Coping with rejection…

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Unfortunately part of a writer’s life is learning to cope with rejection. Coping with rejectionBut whether you’re writing a book, a freelancer pitching a story idea, hoping to appear on a TV show or someone hoping to get their real life story into print, rejection is something you must learn to live with happily… and here’s my top tips for doing just that and what to do when you experience it …

* Firstly you can minimise rejection by not sending a national newspaper your poetry or your non fiction book to a publisher that only deals with chick lit fiction. Always read the guidelines – always read the publication and check the sort of stories they are printing.

* Avoid sending overlong pitches – no-one in the media industry has time to read your whole life story. If you are approaching a literary agent about a book, ensure you stick to their guidelines. If they ask for three chapters, send those and not your whole novel. Polish your pitch before you send it off – keep it short but include details (how your story begins and ends) and always include something about yourself. Editors are not clairvoyant. The fact you are a mum of quins and wrote your first novel at night IS a story – saying this is just your first novel ensures you miss out the most saleable point. If you are a freelancer sending to a new commissioning editor, point out who you’ve worked for before.

* So your wonderful pitch to an editor has been sent back with a NO? The first thing to remember is unless this is someone you’ve had some sort of huge disagreement with in the past, rejection in business is rarely, if ever, personal. It is a business – if someone wants what you have they will buy it and if it’s not right for them, they will reject it.

* If your pitch is rejected, accept it. Don’t argue with an editor – they know what they are looking for and you must accept what you sent in wasn’t it.

* Avoid going back to a busy editor and annoying them by asking why or seeking long explanations. They won’t have time. And frankly they might not be able to put a finger on why your book or real life story isn’t quite right for them. Good editors don’t always know exactly what they are searching for but they know a good story when they see it. That said, there might be definite reasons as well – they’ve already got something similar, they’ve spent all their budget that month, the people are the wrong ages and so on.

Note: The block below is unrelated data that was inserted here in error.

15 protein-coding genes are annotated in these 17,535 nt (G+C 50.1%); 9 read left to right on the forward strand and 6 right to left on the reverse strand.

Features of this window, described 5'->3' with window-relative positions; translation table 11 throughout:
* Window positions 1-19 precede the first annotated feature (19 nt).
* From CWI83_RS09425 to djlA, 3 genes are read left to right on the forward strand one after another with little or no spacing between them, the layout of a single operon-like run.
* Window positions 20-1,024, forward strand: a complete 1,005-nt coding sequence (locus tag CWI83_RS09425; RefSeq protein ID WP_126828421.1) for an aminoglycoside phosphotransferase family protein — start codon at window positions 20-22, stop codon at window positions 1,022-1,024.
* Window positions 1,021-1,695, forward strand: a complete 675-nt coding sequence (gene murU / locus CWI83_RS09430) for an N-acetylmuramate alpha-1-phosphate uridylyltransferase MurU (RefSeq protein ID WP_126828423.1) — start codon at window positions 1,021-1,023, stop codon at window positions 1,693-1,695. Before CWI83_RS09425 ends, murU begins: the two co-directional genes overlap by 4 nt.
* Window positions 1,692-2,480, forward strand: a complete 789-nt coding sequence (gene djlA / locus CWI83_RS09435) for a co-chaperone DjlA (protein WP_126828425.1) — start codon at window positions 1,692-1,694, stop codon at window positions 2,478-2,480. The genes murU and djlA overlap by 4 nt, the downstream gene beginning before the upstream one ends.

* Never assume because you are rejected by one editor or publisher that other editors will think the same. It only takes one editor to like your story or see potential in it. Some people become paralysed with a fear of sending a pitch out – in case it is rejected. But if it is, so what? You have nothing to lose and everything to gain – that next editor might buy your book.

* See rejection as a way to learn. The more rejections you have, the more you can learn what’s not right! Obviously if you have lots of rejections, have a look again at the material you are sending out. Be honest with yourself – or get professional advice on how to make it better.

* Look out for ‘good rejections’ – those editors that came back and asked more questions might not have bought in the end. But your pitch piqued their interest – so you are pitching along the right lines. And this means keep at it, persevere and you will be successful in the end.


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About Featureworld

Alison Smith-Squire is a writer, journalist and media agent selling exclusive real life stories to newspapers, magazines and TV. She owns the sell my story website Featureworld.co.uk, which was set up to help ordinary people sell their stories to the press.

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